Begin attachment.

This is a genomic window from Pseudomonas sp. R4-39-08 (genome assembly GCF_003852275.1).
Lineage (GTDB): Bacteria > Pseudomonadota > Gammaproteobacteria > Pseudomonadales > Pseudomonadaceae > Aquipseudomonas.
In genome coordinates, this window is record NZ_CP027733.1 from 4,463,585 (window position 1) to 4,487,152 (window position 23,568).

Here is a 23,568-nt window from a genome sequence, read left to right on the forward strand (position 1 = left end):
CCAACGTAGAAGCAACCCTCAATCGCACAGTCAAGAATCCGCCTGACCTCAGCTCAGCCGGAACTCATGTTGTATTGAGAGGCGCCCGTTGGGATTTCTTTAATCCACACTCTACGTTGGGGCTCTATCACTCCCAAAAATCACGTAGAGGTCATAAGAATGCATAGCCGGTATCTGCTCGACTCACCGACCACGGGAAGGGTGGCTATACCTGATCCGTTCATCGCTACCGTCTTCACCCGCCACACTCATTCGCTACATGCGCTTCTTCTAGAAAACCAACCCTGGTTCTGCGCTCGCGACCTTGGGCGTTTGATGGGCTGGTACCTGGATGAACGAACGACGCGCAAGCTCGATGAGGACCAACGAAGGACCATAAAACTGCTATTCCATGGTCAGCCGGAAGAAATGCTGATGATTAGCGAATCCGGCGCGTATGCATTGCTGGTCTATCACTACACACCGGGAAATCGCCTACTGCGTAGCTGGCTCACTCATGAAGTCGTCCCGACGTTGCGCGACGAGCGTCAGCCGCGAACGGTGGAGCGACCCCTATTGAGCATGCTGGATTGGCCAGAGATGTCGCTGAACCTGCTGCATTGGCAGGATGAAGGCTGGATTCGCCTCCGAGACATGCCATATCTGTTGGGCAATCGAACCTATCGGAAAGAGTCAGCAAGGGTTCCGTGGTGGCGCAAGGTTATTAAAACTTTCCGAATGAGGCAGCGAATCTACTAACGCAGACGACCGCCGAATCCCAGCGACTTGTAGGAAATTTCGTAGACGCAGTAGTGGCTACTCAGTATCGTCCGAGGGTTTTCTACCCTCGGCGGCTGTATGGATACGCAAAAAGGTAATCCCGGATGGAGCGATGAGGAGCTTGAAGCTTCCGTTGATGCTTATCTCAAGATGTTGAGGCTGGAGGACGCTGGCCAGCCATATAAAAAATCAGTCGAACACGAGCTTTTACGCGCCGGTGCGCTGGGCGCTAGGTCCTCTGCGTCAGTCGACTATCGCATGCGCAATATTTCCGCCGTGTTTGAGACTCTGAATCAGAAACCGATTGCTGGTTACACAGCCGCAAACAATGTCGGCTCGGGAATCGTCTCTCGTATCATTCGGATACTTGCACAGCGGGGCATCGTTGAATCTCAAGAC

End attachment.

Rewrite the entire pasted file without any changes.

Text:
This is a genomic window from Pseudomonas sp. R4-39-08 (genome assembly GCF_003852275.1).
Lineage (GTDB): Bacteria > Pseudomonadota > Gammaproteobacteria > Pseudomonadales > Pseudomonadaceae > Aquipseudomonas.
In genome coordinates, this window is record NZ_CP027733.1 from 4,463,585 (window position 1) to 4,487,152 (window position 23,568).

Here is a 23,568-nt window from a genome sequence, read left to right on the forward strand (position 1 = left end):
CCAACGTAGAAGCAACCCTCAATCGCACAGTCAAGAATCCGCCTGACCTCAGCTCAGCCGGAACTCATGTTGTATTGAGAGGCGCCCGTTGGGATTTCTTTAATCCACACTCTACGTTGGGGCTCTATCACTCCCAAAAATCACGTAGAGGTCATAAGAATGCATAGCCGGTATCTGCTCGACTCACCGACCACGGGAAGGGTGGCTATACCTGATCCGTTCATCGCTACCGTCTTCACCCGCCACACTCATTCGCTACATGCGCTTCTTCTAGAAAACCAACCCTGGTTCTGCGCTCGCGACCTTGGGCGTTTGATGGGCTGGTACCTGGATGAACGAACGACGCGCAAGCTCGATGAGGACCAACGAAGGACCATAAAACTGCTATTCCATGGTCAGCCGGAAGAAATGCTGATGATTAGCGAATCCGGCGCGTATGCATTGCTGGTCTATCACTACACACCGGGAAATCGCCTACTGCGTAGCTGGCTCACTCATGAAGTCGTCCCGACGTTGCGCGACGAGCGTCAGCCGCGAACGGTGGAGCGACCCCTATTGAGCATGCTGGATTGGCCAGAGATGTCGCTGAACCTGCTGCATTGGCAGGATGAAGGCTGGATTCGCCTCCGAGACATGCCATATCTGTTGGGCAATCGAACCTATCGGAAAGAGTCAGCAAGGGTTCCGTGGTGGCGCAAGGTTATTAAAACTTTCCGAATGAGGCAGCGAATCTACTAACGCAGACGACCGCCGAATCCCAGCGACTTGTAGGAAATTTCGTAGACGCAGTAGTGGCTACTCAGTATCGTCCGAGGGTTTTCTACCCTCGGCGGCTGTATGGATACGCAAAAAGGTAATCCCGGATGGAGCGATGAGGAGCTTGAAGCTTCCGTTGATGCTTATCTCAAGATGTTGAGGCTGGAGGACGCTGGCCAGCCATATAAAAAATCAGTCGAACACGAGCTTTTACGCGCCGGTGCGCTGGGCGCTAGGTCCTCTGCGTCAGTCGACTATCGCATGCGCAATATTTCCGCCGTGTTTGAGACTCTGAATCAGAAACCGATTGCTGGTTACACAGCCGCAAACAATGTCGGCTCGGGAATCGTCTCTCGTATCATTCGGATACTTGCACAGCGGGGCATCGTTGAATCTCAAGAC